What is PRP (Platelet Rich Plasma) for Dogs in Lansing, MI?
As pet owners in Lansing, MI, one of the most difficult parts is when out pet is suffering. Whether it be an injury, disease, or even allergies, we hate to see our dogs in pain. They do so much to ease our pain and suffering, so it’s only natural to want to help them when they’re in need. As technology and medicine continue to advance, we’re seeing new and exciting treatments to help with varying diseases and health concerns. If your dog has been afflicted with osteoarthritis or a tendon or ligament injury, PRP therapy may be a good option for you.
About Platelet Rich Plasma
So, what in the world is PRP? PRP is platelet rich plasma. Platelet rich plasma is blood that has been processed to concentrate the levels of platelets from the whole blood sample. This is usually done by centrifuge. The PRP will have platelets, white blood cells, and red blood cells in varying numbers. It will also have growth factors that can typically be found in plasma such as platelet-derived growth factors, epidermal growth factors, ß-thromboglobulin, fibroblast growth factor, vascular endothelial growth factor, and insulin-like growth factor.
What are Platelets?
To make it easier to understand, platelets are cell-like components of blood and are the reason our blood clots after we get a cut or scratch. The growth factors found in platelets are important in the healing process. They oversee new tissue growth and the development of new blood vessels. The growth factors also replenish the extracellular matrix.
Is Platelet Rich Plasma for Dogs a New Thing?
PRP for dogs has been around since the 1970’s in the field of periodontics. It was used to treat severe gingivitis and to build bone mass in the jaw line to prepare for dental implants. Platelet therapy has grown from there to take the platelets to be used to treat tendon and ligament damage. Nowadays, it’s evolved into treatment for your pup as well!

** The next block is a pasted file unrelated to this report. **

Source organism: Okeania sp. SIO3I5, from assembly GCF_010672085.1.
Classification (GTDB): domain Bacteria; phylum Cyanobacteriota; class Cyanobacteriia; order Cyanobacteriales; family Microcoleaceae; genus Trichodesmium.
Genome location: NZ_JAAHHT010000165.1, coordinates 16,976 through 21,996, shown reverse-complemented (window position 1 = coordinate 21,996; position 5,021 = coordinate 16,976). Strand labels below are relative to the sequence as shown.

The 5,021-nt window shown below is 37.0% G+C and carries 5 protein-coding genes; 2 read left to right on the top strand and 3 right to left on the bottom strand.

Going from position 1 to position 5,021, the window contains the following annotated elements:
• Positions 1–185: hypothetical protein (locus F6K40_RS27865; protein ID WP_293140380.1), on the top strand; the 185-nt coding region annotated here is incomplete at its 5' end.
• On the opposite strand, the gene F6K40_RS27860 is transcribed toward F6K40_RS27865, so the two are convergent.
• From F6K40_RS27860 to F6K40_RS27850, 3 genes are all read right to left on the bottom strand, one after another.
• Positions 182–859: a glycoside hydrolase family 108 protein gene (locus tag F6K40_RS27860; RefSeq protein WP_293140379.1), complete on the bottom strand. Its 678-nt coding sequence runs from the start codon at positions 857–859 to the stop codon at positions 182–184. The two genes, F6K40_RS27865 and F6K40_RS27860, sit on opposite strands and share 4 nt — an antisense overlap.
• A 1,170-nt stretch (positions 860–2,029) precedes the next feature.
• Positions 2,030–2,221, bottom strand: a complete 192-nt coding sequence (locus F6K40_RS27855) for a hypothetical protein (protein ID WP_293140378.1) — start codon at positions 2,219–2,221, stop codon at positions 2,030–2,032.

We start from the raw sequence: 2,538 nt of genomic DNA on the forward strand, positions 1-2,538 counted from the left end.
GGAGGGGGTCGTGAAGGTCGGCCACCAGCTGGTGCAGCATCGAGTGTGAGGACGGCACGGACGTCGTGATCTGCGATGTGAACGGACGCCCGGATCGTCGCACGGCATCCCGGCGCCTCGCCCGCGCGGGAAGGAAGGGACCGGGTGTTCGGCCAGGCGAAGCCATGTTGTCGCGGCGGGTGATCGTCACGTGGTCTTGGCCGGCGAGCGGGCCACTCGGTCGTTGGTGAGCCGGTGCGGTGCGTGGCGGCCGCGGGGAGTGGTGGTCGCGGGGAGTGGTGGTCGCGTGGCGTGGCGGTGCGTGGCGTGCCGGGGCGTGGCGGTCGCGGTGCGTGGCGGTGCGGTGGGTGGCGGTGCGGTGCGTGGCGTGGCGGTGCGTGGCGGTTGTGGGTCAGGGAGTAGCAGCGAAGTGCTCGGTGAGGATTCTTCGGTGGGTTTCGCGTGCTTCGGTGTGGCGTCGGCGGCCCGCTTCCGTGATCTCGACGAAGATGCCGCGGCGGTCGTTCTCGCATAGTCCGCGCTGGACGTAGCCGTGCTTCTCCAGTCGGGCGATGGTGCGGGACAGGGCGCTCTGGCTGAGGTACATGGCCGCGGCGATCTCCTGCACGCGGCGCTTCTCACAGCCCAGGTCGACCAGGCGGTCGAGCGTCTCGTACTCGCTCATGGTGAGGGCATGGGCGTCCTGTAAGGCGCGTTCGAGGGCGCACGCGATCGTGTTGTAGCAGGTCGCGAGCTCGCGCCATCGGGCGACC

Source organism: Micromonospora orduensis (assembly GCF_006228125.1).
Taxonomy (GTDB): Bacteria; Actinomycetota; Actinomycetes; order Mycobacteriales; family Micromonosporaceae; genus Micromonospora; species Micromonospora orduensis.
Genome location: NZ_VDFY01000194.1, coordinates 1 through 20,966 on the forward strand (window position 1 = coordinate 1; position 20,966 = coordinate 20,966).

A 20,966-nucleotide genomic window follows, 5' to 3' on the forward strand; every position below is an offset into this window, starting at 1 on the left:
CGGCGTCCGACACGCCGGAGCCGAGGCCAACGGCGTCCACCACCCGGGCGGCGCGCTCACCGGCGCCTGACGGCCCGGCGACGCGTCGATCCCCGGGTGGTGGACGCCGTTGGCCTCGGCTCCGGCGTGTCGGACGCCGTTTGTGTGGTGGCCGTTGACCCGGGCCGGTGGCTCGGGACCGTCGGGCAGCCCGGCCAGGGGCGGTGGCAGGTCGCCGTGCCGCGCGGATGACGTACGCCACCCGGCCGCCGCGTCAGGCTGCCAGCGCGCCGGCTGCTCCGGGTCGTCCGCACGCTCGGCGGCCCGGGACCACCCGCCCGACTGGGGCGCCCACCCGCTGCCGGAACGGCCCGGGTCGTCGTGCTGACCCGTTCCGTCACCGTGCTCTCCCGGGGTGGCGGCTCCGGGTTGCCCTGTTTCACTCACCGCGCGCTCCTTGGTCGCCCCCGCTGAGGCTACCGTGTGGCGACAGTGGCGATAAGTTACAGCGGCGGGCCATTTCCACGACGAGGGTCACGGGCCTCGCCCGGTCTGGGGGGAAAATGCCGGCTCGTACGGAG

Why PRP is Recommended in Lansing, MI
The reason that PRP may be recommended by your veterinarian in Lansing, MI is that the concentrated substance is filled with growth factors. These growth factors are thought to help speed up the healing process and ease some of the pain that goes along with it. To prepare the PRP, your vet will take a blood sample from your dog and then will separate the blood by doing one or two spins in a centrifuge. This concentrates the blood from “whole blood” to the platelet rich plasma. Then, the PRP will be injected back into the site of injury or arthritis. The volume that’s injected back in depends on the severity of what’s being treated. It can range between 1 to 5 mL depending on factors such as the dog, the joint, and the disease.
How Long is a PRP Procedure in Lansing, MI?
For most vets, it takes about 30-40 minutes to complete all the steps. It’s done as an in-hospital day procedure and there is no serious down time. Your vet will likely recommend that your dog only takes leash-walks the first couple of days and avoids running for about a week. If your dog appears to show discomfort after the procedure, you should ice the injection site for about 20 minutes after the procedure. That should clear up any pain from the injection. If that doesn’t seem to work, your vet can give you some oral analgesics.
Are There Risks with PRP Therapy for Dogs in Lansing, MI?
PRP therapy doesn’t affect all dogs equally, though. Some dogs will react to the treatment better. However, there are no adverse risks to PRP for dogs. It’s perfectly safe for your best friend. Some dogs see benefits in the first few days after treatment. They move better and appear to be in less pain than before the PRP therapy. Depending on the severity of the osteoarthritis or the tendon or ligament injury, more than one round of PRP could be recommended. Some dogs benefit from receiving the treatment more than once, but on average, the results will last for about a year.
Talk with Your Veterinarian
As medicine continues to advance, it’s important to look into new ways to treat your dog without relying on drugs. PRP for dogs is a great option for pain management because it uses your dog’s own blood and his own growth factors to help heal him. Talk to your vet in Lansing, MI about PRP therapy if your dog has been diagnosed with osteoarthritis or has a tendon or ligament injury.
Reach out to your vet at Pennsylvania Veterinary Care at (517) 393-8010 or book an appointment online if you think Platelet Rich Plasma therapy might be a good fit for your dog or if you want more information on this type of therapy.